And speaking of Scotland, in 1295 when Edward I, King of England, who had declared himself Overlord of Scotland, asked for Scots troops to help in his invasion of France, the Scots King, John Balliol, instead signed the Treaty of Perth, assuring mutual assistance against common enemies (who COULD they have possibly meant???). That was the world’s first ever treaty of collective security. Collective security has been used down the ages with varying degrees of success and failure. The crusades were a matter of collective security. When England went Protestant, the Roman Catholic nations of Europe grouped together against first Henry VIII, then Elizabeth I. Europe gathered together in collective security to oust Napoleon Boneparte. Otto Von Bismarck gathered many nations together into Germany. German plans for expansion led to the UK signing a treaty of collective security with Belgium, which led to the First World War, which saw two groups, the axis and allied powers, both grouping in collective security. Later Britain’s commitment to protect Poland led to the Second World War, and the collective security of the world coming together to combat the Nazis.
Out of the second world war grew the United Nations, the European Economic Community (now the European Union) and the North Atlantic Treaty Organisation (NATO) – all collectives designed to ensure peace. So it is that collective security continues to this day. Indeed, the “special relationship” of the UK and the USA is probably the strongest bond of collective security in the world. And what have these two nations done, along with others, done in recent years? Ousted brutal regimes in Iraq and Afghanistan. Collective security in action.
Most nations really started as tribes which grew and took over portions of land, which became countries. As they expanded in some cases other peoples joined them to become larger countries. In my own country, the Scots arrived in Caledonia in 500 AD, and started the nation of Dal Riada in the west of the country. In 844 Kenneth MacAlpin, King of the Scots of Dal Riada, ascended the throne of Pictland and united the two countries into the Kingdom of Alba. Over then next 200 years the Briton Kingdom of Strathclyde and the Angle Kingdom of Lothian joined Alba. The Norse Western Isles were incorporated and by the 12th century Alba was being referred to as Scotland (it’ll never catch on).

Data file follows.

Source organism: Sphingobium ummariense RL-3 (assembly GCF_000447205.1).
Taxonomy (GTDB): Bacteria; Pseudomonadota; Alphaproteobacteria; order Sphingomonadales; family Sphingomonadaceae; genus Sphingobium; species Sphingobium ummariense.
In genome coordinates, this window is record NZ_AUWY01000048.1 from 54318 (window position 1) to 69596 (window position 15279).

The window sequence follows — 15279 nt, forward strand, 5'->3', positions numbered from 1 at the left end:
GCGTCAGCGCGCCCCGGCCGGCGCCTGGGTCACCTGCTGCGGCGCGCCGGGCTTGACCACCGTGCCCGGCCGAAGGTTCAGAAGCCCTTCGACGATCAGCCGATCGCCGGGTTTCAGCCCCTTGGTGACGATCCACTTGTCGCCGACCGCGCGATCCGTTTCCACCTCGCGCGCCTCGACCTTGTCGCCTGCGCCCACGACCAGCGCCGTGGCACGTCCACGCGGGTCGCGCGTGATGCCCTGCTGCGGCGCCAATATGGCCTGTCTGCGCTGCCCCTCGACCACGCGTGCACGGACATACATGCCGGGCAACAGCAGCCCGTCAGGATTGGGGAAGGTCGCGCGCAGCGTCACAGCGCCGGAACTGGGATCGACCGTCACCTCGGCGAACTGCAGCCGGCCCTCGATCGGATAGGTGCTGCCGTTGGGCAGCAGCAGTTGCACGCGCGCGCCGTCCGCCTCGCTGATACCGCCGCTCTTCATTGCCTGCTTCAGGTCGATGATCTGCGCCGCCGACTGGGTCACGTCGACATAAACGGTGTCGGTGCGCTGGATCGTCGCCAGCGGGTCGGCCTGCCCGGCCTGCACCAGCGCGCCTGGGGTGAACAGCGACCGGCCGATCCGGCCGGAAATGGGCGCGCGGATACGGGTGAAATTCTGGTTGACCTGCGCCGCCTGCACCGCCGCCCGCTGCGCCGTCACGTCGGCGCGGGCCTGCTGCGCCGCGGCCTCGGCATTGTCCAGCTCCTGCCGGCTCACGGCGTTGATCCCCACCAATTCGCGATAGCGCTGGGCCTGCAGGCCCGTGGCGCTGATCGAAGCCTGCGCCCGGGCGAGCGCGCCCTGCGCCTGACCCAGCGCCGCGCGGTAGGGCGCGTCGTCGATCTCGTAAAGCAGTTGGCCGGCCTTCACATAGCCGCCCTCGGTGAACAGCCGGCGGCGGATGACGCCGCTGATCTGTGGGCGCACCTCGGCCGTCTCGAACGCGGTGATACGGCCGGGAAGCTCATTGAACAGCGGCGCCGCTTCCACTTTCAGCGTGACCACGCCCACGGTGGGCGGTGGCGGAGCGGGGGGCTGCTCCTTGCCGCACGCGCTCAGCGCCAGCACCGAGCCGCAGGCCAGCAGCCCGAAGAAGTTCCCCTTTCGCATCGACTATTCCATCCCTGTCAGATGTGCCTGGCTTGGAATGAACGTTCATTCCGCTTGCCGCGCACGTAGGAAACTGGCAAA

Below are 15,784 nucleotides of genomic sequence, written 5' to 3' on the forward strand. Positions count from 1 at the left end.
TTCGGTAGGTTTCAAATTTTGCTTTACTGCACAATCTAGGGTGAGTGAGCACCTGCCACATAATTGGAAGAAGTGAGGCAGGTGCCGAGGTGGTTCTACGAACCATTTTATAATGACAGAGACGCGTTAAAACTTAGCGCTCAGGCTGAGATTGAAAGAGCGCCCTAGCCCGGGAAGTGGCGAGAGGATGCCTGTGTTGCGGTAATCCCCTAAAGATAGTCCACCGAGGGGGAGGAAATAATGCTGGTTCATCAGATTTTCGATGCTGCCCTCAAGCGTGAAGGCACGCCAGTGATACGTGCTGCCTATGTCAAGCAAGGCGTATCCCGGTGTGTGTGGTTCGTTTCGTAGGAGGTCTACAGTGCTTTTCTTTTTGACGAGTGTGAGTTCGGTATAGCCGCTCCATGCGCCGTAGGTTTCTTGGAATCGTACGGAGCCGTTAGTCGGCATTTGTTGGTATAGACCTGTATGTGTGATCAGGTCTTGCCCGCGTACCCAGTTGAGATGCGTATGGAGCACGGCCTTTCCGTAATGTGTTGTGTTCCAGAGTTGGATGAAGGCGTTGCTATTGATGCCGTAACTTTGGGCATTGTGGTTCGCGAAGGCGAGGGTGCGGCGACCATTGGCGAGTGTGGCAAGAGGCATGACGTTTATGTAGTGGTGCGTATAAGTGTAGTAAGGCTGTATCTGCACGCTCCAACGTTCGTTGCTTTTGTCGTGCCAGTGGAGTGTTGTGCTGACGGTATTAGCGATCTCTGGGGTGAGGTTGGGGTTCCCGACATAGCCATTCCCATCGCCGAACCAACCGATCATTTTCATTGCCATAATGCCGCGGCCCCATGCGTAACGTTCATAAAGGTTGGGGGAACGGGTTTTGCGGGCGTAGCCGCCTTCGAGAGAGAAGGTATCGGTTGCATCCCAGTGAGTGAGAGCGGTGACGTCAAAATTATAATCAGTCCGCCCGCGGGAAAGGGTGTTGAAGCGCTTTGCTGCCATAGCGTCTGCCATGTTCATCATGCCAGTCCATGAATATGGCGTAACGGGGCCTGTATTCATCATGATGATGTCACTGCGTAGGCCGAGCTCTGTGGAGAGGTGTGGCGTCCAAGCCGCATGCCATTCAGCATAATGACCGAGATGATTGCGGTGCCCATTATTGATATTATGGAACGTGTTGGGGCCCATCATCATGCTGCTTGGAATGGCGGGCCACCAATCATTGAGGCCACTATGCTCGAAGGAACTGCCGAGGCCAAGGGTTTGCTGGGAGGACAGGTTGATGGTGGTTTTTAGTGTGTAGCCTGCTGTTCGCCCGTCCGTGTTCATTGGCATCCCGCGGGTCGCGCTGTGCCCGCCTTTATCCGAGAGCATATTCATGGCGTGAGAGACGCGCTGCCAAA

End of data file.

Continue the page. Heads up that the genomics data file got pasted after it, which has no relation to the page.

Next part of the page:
There have been a great many other examples of nations being founded by collectivism down throughout history. And what more are the 46 states and four commonwealths which make up the United States of America than a collective? The largest collective in the world as it happens, and made up of a great many people of varying ethnic backgrounds. Let us not forget that up until 1956, the original motto of the USA was “E Pluribus Unum” – one from many. There are some, particularly American, right-wing, militarist, conservative Christians who would say “That’s commie talk.” – but these are exactly the same people who spout on about “God, flag and country”. Sorry, you can’t have it both ways.